Monday, September 18, 2006

Street Philosopher

As words would fly through the surrounding area of the reader, converting walls to windows viewing busy urban streets a fictional table appears below the book with a checkered tabletop that of a French café. That to which nothing has been real all throughout, but the senses does see it clearly, and the noise of all the world’s story revolves throughout the establishment. The scent of African brewed coffee beans hints the renowned reputation of the place.
With nothing but a view of the book, and that of a café, conversations across different tables seem to matter. A man with his watch stares at both the time on his watch and that of a clock, holding his phone in a rushed conversation whilst taking the affection poured on his coffee for granted. Yet, nothing less of its kind would ever compromise. Time has its very essence, making it most efficient to meet his purpose, or so he believes in, the purpose of what he believes he existed for, and for whatever that would be, he doesn’t seem to have time for the rest of the world of things his purpose might have been for.
But in his virtue of dedication he is willing to forsake tact to the world as he this would in dire need for a client of another vernacular. Building a bridge with instructions not understood does take time, but not impossible.
And while his interesting persistence on time, efficiency, and purpose, the vacant seat that was not noticed moments ago in front of the table is now being occupied by that of a man. A patient being who looks at the book with no curiosity but expectation of its existence, with eyes the color left to the discretion of the reader. This man’s age is subjective, as with the color of his skin, his beard, and his vernacular.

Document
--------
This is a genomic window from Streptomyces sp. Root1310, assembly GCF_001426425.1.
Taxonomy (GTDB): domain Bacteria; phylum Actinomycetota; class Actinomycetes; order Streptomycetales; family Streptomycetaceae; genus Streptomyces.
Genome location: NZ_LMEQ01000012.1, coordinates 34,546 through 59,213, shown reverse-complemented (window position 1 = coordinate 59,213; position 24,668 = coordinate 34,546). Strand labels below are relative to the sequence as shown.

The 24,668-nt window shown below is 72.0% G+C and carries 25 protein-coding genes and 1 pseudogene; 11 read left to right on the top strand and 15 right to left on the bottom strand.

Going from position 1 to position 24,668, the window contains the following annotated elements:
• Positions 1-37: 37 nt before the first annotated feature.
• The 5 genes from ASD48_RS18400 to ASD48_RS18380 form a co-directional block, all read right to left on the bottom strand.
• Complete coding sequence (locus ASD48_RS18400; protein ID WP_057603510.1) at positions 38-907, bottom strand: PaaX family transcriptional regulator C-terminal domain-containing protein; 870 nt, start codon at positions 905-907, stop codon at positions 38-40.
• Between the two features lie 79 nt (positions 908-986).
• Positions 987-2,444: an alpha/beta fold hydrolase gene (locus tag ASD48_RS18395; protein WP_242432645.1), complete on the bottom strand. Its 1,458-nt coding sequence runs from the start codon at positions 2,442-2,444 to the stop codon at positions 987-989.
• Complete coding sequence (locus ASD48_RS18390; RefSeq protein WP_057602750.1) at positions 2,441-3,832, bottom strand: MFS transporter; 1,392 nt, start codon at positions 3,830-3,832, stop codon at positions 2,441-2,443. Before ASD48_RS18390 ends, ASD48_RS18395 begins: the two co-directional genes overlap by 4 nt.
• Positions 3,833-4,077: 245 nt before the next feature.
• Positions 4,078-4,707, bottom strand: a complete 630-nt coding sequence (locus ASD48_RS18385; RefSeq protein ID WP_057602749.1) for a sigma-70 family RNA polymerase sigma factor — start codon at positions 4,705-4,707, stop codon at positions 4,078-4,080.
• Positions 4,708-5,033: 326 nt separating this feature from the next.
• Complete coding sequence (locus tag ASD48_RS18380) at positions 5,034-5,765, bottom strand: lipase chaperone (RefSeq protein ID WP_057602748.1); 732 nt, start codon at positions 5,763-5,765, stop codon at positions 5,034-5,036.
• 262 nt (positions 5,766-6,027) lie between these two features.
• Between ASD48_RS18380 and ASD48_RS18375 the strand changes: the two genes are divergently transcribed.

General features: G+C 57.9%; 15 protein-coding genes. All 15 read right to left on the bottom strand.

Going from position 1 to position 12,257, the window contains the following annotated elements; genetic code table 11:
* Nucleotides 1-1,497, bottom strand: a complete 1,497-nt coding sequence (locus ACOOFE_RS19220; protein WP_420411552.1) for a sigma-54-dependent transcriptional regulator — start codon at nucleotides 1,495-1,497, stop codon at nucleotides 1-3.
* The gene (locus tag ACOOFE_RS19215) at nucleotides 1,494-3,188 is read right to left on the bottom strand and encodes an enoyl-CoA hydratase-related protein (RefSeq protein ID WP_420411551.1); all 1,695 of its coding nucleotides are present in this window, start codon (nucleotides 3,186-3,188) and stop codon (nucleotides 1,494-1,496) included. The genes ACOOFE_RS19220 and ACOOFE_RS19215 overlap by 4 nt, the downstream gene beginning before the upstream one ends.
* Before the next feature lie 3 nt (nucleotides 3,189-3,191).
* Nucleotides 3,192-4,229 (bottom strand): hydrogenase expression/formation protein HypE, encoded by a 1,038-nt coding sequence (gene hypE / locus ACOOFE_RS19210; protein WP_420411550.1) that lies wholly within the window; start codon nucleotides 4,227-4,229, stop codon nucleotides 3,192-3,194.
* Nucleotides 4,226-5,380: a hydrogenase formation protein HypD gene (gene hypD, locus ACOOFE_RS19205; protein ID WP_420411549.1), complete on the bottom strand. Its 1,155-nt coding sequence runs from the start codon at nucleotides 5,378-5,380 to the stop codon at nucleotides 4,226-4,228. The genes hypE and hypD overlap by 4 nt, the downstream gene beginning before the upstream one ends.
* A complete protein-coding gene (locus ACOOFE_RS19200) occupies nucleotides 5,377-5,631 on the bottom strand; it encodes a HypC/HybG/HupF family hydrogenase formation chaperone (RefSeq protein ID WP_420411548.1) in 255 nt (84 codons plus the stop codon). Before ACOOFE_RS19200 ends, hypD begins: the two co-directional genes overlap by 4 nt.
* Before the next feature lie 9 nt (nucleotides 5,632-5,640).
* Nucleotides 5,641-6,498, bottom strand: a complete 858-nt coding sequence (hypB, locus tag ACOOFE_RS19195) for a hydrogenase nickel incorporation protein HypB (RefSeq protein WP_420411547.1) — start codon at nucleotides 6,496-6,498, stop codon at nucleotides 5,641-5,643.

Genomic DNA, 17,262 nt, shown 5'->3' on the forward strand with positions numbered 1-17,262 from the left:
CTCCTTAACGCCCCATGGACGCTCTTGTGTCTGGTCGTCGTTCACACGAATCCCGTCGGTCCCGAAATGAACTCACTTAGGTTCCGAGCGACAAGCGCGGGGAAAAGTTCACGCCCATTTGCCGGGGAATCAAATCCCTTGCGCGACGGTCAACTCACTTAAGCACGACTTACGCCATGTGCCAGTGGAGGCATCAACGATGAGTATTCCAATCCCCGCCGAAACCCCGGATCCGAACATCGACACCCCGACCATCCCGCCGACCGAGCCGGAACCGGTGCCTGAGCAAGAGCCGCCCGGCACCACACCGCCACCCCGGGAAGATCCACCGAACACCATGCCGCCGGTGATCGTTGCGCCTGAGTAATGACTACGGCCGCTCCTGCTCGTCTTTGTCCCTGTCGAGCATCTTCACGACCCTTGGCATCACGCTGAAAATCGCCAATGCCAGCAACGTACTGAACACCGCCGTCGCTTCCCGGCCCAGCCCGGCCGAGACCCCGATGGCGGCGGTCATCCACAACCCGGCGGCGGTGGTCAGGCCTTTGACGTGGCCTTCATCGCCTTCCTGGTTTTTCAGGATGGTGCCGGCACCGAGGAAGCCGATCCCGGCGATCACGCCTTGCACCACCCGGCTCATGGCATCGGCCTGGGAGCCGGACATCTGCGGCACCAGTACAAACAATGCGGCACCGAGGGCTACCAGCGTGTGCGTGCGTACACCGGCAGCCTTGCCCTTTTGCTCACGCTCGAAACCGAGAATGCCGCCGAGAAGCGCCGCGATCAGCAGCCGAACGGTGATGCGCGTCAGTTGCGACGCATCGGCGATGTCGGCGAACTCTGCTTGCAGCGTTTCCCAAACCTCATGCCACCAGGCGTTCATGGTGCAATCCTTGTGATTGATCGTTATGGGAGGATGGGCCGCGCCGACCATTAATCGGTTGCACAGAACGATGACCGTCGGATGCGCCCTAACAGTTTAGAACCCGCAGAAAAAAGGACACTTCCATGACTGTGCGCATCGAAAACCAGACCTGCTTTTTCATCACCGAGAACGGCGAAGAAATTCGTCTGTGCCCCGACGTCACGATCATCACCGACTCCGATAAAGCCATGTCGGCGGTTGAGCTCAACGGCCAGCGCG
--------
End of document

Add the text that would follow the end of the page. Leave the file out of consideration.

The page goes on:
But in which point the appearance does not matter, should not matter, as it is all within the choice of the reader to describe him. All he does is stare, and smile, leaving the reader to put down the book and look up.
But to which the reader could not, for by putting the book down, the being disappears. As he is only visible while the reader reads. And that is if the reader chooses to see him through the book.
And so he sits patiently, in him exists all the answers ever to be asked. While staring at the book, sitting patiently, his purpose, maintenance of the universe, is being taken care of. And yet he keeps silent, smiling at everything with the calm of a retired man who feels he has done his purpose, and takes it day by day.
And so, as expected, the last paragraph is now being read, and the chair is vacant again, in fact, there is no chair. The words now take images along with them, away it goes with the windows displaying the busy streets, the checkered tabletop, and the African Coffee Beans.

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